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Black wheels and side mirrors give the CX-5 Carbon Edition more attitude. Picture: DENIS DROPPA
Black wheels and side mirrors give the CX-5 Carbon Edition more attitude. Picture: DENIS DROPPA

With the SUV and crossover craze in full swing, carmakers are bringing out new models to fill ever new niches. Sometimes these vehicles straddle segments and create confusion in a brand’s line-up, an example being Mazda’s new CX-30.

In terms of size it slots between the brand’s smaller CX-3 and the larger CX-5, but it’s priced almost on par with the latter vehicle. It is smaller but sleeker than the CX-5 and they’re mechanically identical.

Which to choose? Making a call whether to go for the older CX-5 or newer CX-30 comes down to style versus practicality, in similar vein to buyers choosing between a BMW X5 or X6.

Those with larger families and active lifestyles will prefer the CX-5 for its extra boot space, superior legroom and better ride quality.

The CX-30 we road tested a couple of months ago placed more emphasis on zippy handling and had a rather harsh ride on rougher surfaces, whereas the CX-5 we tested more recently wafts more smoothly, feeling less jittery over bumpy roads.

Its handling on the limits is perhaps not as sharp as its smaller cousin, but the CX-5 takes corners very neatly, without any wallowing.

On test here is the Mazda CX-5 Carbon Edition, a recently introduced model priced at R565,800. It’s the top two-wheel drive version in the CX-5 line-up and is stacked with more knick-knacks than the lesser Active and Dynamic derivatives, including a head-up display, powered tailgate, navigation and a fancier 10-speaker Bose sound system.

Along with the six airbags, ABS brakes and stability control that comes standard in every CX-5, the Carbon Edition also lays on a whole gamut of driving aids including lane-keeping assist, blind spot monitoring, adaptive LED headlamps and front and rear parking sensors.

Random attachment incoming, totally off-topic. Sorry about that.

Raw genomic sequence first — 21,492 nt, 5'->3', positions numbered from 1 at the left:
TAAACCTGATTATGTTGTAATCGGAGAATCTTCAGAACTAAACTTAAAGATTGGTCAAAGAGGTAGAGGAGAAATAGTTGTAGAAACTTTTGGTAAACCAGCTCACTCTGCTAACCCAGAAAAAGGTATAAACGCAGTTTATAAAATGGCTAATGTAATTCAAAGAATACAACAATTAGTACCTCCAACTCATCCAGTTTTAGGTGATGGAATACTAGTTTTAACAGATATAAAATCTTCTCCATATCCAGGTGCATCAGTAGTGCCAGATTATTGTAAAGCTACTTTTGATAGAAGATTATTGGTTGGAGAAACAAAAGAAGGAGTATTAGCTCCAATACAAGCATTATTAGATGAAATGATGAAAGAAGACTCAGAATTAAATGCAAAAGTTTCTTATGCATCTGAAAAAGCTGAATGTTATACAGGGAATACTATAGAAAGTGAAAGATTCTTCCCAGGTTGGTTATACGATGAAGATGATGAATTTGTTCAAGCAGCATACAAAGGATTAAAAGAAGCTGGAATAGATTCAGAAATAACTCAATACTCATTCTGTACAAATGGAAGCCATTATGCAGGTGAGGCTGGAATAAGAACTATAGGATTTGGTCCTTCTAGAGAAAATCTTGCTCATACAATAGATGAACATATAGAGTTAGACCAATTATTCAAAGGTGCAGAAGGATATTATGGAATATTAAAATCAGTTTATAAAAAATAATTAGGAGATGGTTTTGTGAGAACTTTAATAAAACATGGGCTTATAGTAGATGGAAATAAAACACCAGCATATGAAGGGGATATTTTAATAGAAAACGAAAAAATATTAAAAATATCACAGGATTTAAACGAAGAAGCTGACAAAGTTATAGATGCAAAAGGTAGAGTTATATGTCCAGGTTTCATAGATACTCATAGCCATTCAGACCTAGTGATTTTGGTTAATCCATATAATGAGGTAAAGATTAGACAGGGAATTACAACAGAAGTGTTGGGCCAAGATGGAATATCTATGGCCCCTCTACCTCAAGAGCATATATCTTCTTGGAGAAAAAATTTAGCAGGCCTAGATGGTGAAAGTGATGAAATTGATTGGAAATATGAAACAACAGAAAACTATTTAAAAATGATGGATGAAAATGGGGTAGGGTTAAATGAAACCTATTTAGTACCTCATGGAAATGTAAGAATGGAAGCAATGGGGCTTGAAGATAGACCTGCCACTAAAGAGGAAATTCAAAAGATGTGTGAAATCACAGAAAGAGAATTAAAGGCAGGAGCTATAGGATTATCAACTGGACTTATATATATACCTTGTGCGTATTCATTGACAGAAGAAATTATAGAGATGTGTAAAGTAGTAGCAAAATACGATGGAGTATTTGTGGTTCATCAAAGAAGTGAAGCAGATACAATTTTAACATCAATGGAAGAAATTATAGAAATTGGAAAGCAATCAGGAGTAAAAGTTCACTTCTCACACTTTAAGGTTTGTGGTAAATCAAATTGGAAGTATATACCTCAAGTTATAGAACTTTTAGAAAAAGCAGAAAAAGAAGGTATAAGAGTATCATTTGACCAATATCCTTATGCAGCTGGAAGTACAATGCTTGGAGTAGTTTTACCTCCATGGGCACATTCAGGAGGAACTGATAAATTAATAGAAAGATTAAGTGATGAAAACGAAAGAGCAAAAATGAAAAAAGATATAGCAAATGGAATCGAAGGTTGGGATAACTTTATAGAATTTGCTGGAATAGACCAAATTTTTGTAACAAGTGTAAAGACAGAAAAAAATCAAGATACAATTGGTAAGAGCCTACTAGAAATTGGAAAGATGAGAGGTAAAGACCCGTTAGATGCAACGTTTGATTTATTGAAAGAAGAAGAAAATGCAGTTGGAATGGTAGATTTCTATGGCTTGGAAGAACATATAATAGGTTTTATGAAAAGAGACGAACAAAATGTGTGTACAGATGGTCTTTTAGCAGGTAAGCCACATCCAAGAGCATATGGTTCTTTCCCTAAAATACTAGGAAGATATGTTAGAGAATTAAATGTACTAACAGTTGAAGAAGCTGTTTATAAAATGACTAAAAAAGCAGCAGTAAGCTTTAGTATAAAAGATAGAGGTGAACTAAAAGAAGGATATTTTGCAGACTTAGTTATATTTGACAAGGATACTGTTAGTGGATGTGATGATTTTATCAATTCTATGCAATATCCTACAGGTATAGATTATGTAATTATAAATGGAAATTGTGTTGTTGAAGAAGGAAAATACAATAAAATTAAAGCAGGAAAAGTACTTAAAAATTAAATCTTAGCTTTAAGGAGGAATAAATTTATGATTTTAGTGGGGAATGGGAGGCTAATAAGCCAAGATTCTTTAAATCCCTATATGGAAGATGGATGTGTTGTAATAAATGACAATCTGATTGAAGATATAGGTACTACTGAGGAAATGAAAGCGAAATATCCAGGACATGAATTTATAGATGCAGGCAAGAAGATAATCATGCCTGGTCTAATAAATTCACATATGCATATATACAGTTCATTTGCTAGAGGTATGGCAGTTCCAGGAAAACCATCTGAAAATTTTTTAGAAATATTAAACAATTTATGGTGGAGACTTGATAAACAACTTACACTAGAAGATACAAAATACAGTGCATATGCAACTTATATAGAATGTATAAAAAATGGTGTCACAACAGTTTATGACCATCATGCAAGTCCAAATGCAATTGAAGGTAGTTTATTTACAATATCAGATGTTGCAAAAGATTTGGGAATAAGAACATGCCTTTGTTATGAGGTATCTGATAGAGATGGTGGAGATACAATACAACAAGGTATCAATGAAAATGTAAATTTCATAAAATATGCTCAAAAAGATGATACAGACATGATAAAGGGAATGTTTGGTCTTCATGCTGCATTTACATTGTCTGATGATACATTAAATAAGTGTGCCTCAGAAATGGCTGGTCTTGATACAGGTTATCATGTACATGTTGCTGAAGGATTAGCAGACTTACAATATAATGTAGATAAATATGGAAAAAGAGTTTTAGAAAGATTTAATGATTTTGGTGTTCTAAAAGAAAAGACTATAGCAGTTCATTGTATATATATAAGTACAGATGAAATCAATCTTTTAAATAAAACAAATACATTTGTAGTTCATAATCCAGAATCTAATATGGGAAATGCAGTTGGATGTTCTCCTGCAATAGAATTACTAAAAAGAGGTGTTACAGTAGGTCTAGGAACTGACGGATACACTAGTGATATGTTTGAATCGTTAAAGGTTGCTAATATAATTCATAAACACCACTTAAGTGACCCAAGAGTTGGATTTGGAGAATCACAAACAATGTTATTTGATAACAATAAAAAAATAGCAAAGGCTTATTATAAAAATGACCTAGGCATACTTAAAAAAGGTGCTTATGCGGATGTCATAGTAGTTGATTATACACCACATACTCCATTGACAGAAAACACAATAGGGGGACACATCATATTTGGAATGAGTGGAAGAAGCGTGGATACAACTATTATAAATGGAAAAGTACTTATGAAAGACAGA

It’s been spruced up with gloss black side mirrors and 19-inch black alloy wheels as per the modern darkening-up trend, giving it a more sporting and purposeful vibe. There’s a choice of six exterior colours: Snowflake White Pearl, Sonic Silver, Machine Grey, Soul Red Crystal, Polymetal Grey and Jet Black.

Inside, the Carbon Edition treatment includes black film on the dashboard and door panels, and red stitching on the steering wheel, gear lever and knee pads. The seats (with electric adjustment for the driver and front passenger) are upholstered in an attractive leather-suede combination and also get red stitching. It’s a styling package that subtly adds some flair to the CX-5’s otherwise monochromatic interior.

The car has all the requisite connectivity via Bluetooth and USB ports. The infotainment can be operated by a knob between the front seats or a dashboard-mounted touchscreen, but the latter can only be used when the car’s stationary (apparently using a physical controller is less distracting than jabbing icons).